The key is to figure out when it’s important to walk away from interacting with a person or community because of a mis-alignment in beliefs and when you need to set aside the disagreement and commit to working together in service of the shared goal. Context is really important here. What is the purpose or mission of the community? Who is its audience? What are its guiding principles?
Mozilla’s mission is “to promote openness, innovation & opportunity on the Web.” Our audience is the global community of people connecting to the internet. Our guiding principles are numerous, but include protecting the internet as a public resource and upholding user privacy, security and choice.
At the same time, many Mozillians are themselves advocates for human rights, animal rights, prison abolition, marriage equality, racial equality, etc. As much as some of those causes might overlap with the cause of a free and open internet, they are separate causes and none of them are the focus of Mozilla the organization. Focus is important because we live in a world of limited resources. Mozilla needs to stay focused on the mission we have all come together to support and move forward.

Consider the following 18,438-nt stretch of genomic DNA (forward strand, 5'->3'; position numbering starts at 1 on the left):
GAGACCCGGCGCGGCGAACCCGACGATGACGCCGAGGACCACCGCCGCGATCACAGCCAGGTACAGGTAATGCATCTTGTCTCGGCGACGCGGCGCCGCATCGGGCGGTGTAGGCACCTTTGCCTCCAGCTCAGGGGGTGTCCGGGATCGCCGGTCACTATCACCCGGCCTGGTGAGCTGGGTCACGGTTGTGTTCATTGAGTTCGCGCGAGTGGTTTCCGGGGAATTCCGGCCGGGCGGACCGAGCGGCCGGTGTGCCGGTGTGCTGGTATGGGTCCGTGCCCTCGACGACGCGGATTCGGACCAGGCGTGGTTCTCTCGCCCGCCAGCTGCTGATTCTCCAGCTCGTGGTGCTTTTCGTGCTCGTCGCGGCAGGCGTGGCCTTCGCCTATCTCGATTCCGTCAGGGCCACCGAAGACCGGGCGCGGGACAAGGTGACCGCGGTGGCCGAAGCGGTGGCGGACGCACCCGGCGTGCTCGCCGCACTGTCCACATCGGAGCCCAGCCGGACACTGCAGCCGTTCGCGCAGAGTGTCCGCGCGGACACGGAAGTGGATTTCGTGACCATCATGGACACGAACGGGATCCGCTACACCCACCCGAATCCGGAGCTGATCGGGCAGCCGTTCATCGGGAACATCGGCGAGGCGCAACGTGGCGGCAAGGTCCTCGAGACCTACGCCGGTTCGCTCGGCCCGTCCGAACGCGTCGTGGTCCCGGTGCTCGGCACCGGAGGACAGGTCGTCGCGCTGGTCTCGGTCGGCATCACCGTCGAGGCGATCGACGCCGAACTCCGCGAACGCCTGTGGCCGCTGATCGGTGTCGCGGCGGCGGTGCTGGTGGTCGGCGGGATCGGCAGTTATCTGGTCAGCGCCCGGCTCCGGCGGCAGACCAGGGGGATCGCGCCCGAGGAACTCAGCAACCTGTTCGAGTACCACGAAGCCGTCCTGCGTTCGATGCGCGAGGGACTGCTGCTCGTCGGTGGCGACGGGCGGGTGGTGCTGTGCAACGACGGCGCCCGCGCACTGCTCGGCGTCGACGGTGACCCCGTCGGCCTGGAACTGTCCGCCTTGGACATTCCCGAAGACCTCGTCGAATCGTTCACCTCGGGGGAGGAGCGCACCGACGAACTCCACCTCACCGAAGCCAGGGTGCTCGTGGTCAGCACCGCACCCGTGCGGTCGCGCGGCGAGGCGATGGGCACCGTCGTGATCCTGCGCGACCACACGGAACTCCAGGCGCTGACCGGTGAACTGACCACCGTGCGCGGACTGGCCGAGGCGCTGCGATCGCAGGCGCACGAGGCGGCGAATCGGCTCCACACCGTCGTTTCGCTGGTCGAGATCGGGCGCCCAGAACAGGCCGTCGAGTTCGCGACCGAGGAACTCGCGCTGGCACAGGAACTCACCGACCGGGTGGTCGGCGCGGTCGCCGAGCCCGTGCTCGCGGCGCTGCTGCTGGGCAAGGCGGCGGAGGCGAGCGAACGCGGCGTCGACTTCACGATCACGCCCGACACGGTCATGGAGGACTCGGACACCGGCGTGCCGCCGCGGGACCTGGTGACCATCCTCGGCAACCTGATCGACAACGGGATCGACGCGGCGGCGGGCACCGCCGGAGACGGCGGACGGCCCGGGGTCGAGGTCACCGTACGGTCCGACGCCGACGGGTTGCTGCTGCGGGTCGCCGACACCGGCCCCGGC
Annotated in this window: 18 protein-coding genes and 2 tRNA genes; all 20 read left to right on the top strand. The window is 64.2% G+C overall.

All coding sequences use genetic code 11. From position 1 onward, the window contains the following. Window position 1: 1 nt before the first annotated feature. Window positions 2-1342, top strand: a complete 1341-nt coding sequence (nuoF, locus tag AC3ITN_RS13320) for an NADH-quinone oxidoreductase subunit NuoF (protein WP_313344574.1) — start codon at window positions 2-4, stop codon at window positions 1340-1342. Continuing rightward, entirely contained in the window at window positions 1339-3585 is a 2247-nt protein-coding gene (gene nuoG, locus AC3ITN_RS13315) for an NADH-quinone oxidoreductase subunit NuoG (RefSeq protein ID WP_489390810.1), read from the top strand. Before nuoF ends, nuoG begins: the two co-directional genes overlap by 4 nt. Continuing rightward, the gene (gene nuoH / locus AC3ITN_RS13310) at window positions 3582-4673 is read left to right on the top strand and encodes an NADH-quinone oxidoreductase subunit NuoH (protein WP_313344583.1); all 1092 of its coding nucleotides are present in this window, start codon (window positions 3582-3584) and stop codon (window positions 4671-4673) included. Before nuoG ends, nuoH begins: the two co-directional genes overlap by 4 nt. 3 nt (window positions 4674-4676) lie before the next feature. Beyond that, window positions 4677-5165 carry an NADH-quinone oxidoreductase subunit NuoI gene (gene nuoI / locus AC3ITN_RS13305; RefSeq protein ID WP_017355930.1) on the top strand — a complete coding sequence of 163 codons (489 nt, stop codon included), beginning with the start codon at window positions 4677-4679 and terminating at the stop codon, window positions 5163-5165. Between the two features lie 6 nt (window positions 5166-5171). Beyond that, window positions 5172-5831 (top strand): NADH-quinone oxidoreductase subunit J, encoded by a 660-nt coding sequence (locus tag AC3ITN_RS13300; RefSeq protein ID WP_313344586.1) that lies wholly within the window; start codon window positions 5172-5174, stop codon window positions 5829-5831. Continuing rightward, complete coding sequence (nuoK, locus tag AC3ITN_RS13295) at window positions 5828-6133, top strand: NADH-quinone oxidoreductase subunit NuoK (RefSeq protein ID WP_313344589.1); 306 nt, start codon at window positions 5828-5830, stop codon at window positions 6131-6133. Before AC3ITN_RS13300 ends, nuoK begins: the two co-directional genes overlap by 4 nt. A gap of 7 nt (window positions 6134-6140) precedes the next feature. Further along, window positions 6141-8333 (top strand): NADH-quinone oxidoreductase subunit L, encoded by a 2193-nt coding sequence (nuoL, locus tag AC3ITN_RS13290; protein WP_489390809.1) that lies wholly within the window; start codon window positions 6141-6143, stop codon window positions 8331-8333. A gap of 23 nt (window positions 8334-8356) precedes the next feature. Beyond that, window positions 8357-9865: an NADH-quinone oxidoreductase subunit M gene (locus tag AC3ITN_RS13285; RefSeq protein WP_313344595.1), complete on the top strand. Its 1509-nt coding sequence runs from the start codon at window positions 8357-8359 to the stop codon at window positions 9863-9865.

Another factor to consider: What is their behavior within the community, where we have agreed to come together and work towards a specific mission? How much does a person’s behavior outside the scope of community affect the community itself? Does the external behavior conflict directly with the core mission of the organization?
To be clear, I’m personally disappointed about Brendan’s donation. However, aside from how it affected me emotionally, I have nothing to indicate that it’s materially hurt my work within the Mozilla community or as a Mozilla employee. Mozilla offers the best benefits I have ever had and goes out of its way to offer benefits to its employees in same-sex marriages or domestic partnerships on par with those in heterosexual marriages. Last year we finally got trans-inclusive healthcare. We didn’t have an explicit code of conduct when I started, but adopted the guidelines for participation within my first year. Progress might be slow, but it’s being made. And I don’t see Brendan standing in the way of that.